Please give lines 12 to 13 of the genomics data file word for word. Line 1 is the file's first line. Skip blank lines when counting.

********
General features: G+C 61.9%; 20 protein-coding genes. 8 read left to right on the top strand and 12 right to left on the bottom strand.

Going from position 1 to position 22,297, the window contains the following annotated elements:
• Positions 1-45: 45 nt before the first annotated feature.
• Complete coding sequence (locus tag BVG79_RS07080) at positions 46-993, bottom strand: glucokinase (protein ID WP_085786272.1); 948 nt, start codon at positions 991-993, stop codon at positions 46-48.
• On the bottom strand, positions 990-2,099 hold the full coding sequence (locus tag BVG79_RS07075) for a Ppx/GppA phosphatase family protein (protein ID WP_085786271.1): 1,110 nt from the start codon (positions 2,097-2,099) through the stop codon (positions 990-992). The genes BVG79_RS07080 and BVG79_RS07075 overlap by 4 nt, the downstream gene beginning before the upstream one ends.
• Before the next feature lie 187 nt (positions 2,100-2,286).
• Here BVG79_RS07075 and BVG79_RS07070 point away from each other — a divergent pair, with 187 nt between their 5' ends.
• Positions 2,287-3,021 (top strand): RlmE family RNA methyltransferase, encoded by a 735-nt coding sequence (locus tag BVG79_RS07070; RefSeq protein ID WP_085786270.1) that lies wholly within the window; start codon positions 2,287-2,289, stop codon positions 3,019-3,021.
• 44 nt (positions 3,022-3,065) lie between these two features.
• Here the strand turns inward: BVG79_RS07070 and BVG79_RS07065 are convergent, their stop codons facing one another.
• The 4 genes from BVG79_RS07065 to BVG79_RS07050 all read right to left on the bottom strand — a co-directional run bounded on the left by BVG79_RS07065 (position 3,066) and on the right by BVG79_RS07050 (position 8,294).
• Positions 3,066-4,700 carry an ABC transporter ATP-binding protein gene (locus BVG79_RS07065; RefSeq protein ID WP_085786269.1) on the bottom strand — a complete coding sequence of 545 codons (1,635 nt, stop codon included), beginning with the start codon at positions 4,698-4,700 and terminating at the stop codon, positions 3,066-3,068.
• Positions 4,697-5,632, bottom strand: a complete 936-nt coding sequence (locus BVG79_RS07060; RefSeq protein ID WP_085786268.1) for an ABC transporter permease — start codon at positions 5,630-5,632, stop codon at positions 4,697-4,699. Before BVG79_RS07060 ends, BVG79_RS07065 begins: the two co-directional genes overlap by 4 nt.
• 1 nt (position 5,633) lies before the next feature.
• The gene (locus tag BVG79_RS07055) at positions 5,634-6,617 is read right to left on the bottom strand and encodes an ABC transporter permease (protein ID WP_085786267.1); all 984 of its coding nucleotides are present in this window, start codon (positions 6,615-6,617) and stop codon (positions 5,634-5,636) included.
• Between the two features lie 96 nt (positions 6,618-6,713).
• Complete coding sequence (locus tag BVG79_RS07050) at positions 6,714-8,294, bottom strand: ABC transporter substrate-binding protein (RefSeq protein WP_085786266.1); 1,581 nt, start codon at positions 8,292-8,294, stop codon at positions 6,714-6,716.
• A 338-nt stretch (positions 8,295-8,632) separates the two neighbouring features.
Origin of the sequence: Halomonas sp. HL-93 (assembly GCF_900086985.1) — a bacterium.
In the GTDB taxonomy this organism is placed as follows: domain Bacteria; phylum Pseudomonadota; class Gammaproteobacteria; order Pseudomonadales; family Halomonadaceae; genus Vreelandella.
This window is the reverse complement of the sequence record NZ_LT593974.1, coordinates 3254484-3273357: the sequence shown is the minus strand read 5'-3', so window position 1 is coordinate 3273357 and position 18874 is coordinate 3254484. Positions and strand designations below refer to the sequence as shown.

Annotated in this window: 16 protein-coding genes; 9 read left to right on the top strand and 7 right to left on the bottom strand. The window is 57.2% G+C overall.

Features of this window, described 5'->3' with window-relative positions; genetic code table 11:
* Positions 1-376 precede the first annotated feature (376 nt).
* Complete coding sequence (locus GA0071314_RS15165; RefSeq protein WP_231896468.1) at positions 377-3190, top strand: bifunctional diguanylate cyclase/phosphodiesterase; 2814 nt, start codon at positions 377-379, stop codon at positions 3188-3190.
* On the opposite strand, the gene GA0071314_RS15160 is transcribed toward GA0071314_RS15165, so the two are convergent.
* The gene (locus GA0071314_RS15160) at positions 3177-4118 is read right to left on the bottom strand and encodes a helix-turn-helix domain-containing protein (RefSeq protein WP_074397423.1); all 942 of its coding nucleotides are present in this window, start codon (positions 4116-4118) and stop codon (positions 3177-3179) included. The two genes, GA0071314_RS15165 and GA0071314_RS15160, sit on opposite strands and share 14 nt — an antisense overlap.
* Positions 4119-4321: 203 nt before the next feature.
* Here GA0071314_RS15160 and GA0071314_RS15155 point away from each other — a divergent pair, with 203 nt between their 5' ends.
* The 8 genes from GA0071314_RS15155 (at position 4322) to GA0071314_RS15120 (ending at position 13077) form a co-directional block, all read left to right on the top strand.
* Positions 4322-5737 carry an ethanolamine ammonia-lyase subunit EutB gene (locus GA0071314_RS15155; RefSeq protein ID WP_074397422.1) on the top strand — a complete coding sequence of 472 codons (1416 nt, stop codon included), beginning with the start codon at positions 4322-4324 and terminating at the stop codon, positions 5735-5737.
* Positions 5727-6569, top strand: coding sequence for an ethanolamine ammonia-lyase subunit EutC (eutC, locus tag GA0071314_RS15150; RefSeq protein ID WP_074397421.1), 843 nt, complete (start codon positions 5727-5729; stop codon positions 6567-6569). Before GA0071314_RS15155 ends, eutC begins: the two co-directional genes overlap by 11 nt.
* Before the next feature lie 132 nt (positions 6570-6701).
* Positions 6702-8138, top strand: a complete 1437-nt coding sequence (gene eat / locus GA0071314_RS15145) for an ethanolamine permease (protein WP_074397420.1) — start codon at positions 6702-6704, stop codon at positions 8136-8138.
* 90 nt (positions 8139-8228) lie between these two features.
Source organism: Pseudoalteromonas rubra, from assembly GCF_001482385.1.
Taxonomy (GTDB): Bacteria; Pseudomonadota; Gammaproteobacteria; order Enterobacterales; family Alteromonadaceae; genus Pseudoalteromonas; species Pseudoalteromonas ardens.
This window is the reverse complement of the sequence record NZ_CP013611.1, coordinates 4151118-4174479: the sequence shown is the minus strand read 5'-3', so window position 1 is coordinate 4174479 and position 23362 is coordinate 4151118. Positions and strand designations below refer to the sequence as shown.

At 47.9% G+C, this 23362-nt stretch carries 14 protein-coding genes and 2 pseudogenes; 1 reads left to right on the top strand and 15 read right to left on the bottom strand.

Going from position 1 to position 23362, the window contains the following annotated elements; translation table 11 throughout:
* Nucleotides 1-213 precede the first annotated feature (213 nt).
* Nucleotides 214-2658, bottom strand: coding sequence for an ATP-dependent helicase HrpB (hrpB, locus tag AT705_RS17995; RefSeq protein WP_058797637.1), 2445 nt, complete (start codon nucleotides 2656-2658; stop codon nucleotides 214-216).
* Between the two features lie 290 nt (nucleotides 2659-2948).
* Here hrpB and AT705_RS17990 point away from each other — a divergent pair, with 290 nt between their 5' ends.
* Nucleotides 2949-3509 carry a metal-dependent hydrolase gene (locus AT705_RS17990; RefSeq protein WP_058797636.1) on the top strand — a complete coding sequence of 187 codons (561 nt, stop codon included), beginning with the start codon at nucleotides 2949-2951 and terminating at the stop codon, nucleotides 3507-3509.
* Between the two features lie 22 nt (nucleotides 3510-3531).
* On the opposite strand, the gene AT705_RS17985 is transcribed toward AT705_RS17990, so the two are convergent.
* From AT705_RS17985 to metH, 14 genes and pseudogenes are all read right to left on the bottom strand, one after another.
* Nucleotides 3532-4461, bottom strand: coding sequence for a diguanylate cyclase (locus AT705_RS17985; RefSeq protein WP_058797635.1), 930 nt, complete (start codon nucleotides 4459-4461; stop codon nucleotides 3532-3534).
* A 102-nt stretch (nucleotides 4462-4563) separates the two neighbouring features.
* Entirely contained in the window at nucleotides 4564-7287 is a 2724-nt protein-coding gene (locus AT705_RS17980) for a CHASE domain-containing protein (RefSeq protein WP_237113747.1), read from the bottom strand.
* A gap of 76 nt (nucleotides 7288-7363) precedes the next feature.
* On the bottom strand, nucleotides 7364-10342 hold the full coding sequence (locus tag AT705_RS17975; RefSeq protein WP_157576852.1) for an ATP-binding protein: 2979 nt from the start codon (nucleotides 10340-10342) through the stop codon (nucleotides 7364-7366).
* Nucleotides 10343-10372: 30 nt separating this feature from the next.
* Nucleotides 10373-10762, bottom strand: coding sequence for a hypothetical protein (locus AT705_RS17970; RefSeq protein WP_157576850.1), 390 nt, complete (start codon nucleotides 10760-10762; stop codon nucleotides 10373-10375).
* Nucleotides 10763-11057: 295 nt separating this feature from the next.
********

• Positions 3,066-4,700 carry an ABC transporter ATP-binding protein gene (locus BVG79_RS07065; RefSeq protein ID WP_085786269.1) on the bottom strand — a complete coding sequence of 545 codons (1,635 nt, stop codon included), beginning with the start codon at positions 4,698-4,700 and terminating at the stop codon, positions 3,066-3,068.
• Positions 4,697-5,632, bottom strand: a complete 936-nt coding sequence (locus BVG79_RS07060; RefSeq protein ID WP_085786268.1) for an ABC transporter permease — start codon at positions 5,630-5,632, stop codon at positions 4,697-4,699. Before BVG79_RS07060 ends, BVG79_RS07065 begins: the two co-directional genes overlap by 4 nt.